Inflation targeters UC-SV
Non-targeters UC-SV
Note: The bias is measured by the slope of the line of best fit for Δπt+8|t regressed on Δπt+8.

In order to investigate more carefully the relative performance of the UC-SV model and its M-UC-SV version, we provide a country-by-country breakdown of the forecast performance in Table 5, based on the RMSE. Table 5 also reports the forecast performance of a naïve forecast for inflation eight quarters in the future (πt+8|t) based on the most recently observed value (πt). In other words, it always predicts no change in inflation. We also present the RMSEs of a benchmark provided by the Atkeson and Ohanian (2001) (AO) model, whereby the eight-quarter-ahead inflation rate is forecast as the average rate of inflation over the previous four quarters.[13]

Table 5: Root Mean Squared Errors
1977–1992 1993–2008
Australia AO 4.23 1.67
Naïve 4.51 2.24
UC-SV 3.77 1.81
M-UC-SV 4.05 2.10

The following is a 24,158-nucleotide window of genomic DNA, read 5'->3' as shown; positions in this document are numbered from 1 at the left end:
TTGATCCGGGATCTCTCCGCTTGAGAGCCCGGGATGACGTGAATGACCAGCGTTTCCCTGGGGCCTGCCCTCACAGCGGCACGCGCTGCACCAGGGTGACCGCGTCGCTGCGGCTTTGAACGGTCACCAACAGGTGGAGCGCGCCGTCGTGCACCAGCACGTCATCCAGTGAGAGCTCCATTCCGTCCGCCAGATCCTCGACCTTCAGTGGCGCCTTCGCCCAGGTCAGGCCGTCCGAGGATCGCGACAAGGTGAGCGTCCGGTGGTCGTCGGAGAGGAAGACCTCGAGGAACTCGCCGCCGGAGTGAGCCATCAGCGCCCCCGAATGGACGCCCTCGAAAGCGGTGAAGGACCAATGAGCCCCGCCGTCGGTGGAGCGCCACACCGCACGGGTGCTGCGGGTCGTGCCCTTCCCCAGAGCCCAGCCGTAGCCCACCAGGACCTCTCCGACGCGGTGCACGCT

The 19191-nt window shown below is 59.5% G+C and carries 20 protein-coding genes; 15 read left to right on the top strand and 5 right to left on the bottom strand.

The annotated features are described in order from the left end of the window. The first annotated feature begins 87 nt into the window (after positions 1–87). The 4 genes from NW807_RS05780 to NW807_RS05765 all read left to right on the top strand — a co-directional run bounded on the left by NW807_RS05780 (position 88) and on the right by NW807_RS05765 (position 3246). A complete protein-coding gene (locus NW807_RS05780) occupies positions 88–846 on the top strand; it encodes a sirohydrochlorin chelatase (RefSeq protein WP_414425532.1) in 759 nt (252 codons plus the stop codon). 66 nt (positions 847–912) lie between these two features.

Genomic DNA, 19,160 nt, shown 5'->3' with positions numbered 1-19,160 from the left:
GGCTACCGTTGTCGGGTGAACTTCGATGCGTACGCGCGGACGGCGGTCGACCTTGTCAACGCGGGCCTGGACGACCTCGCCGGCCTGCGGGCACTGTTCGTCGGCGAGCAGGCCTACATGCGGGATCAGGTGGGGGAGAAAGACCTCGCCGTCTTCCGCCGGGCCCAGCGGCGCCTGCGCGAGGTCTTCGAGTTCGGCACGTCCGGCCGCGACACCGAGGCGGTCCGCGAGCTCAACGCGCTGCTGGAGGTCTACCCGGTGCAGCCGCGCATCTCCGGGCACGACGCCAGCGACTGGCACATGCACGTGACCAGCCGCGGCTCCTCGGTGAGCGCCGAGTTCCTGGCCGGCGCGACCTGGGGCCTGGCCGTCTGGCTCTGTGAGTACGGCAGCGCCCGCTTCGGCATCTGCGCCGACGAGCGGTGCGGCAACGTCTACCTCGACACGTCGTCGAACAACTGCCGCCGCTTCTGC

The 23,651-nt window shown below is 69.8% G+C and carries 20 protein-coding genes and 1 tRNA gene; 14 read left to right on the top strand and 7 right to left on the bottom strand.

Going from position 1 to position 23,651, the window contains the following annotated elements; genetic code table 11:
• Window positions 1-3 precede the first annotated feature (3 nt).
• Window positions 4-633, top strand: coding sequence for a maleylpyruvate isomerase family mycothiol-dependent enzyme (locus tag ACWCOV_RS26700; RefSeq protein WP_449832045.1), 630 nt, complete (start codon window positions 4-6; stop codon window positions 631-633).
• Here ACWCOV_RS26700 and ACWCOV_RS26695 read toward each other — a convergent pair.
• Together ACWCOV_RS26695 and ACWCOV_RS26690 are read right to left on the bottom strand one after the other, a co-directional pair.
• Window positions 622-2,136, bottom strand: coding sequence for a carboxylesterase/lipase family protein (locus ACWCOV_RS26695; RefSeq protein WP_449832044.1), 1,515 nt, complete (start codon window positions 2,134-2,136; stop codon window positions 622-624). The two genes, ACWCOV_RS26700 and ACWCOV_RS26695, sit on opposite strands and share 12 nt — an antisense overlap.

Austria AO 2.57 1.70
Naïve 3.09 2.08
UC-SV 2.81 1.64
M-UC-SV 2.34 1.56
Canada AO 3.44 2.51
Naïve 3.63 3.11
UC-SV 3.46 2.45
M-UC-SV 4.30 2.48
France AO 3.37 1.37
Naïve 3.43 1.76
UC-SV 3.32 1.34
M-UC-SV 4.53 1.54
Germany AO 2.64 1.84
Naïve 2.75 2.27
UC-SV 2.65 1.82
M-UC-SV 2.60 1.61
Japan AO 3.63 1.80
Naïve 3.86 2.16
UC-SV 3.56 1.73
M-UC-SV 3.17 1.56
NZ AO 6.10 2.14
Naïve 6.83 2.42
UC-SV 6.62 2.14
M-UC-SV 5.56 2.17
Sweden AO 4.74 2.85
Naïve 5.69 2.91
UC-SV 4.59 2.86
M-UC-SV 5.09 2.96
UK AO 3.10 1.69
Naïve 3.55 1.59
UC-SV 3.35 1.44
M-UC-SV 2.72 1.53
US AO 2.06 1.60
Naïve 4.21 1.85
UC-SV 4.12 1.57
M-UC-SV 3.78 1.47

We chose the AO model as a benchmark as it is hard to beat.[14] Consider two extremes. If inflation were a random walk, the best forecast would be the current value of inflation (the naïve method), but the AO model would also do reasonably well. In contrast, if inflation was subject only to purely transitory shocks, the naïve method would do poorly, while again the AO model should do reasonably well. The M-UC-SV model should perform relatively well in situations where inflation experiences persistent (but not permanent) deviations from a relatively stable mean. Also, one advantage of the UC-SV and M-UC-SV models is that they can accommodate changes in the volatility of the persistent and transitory components.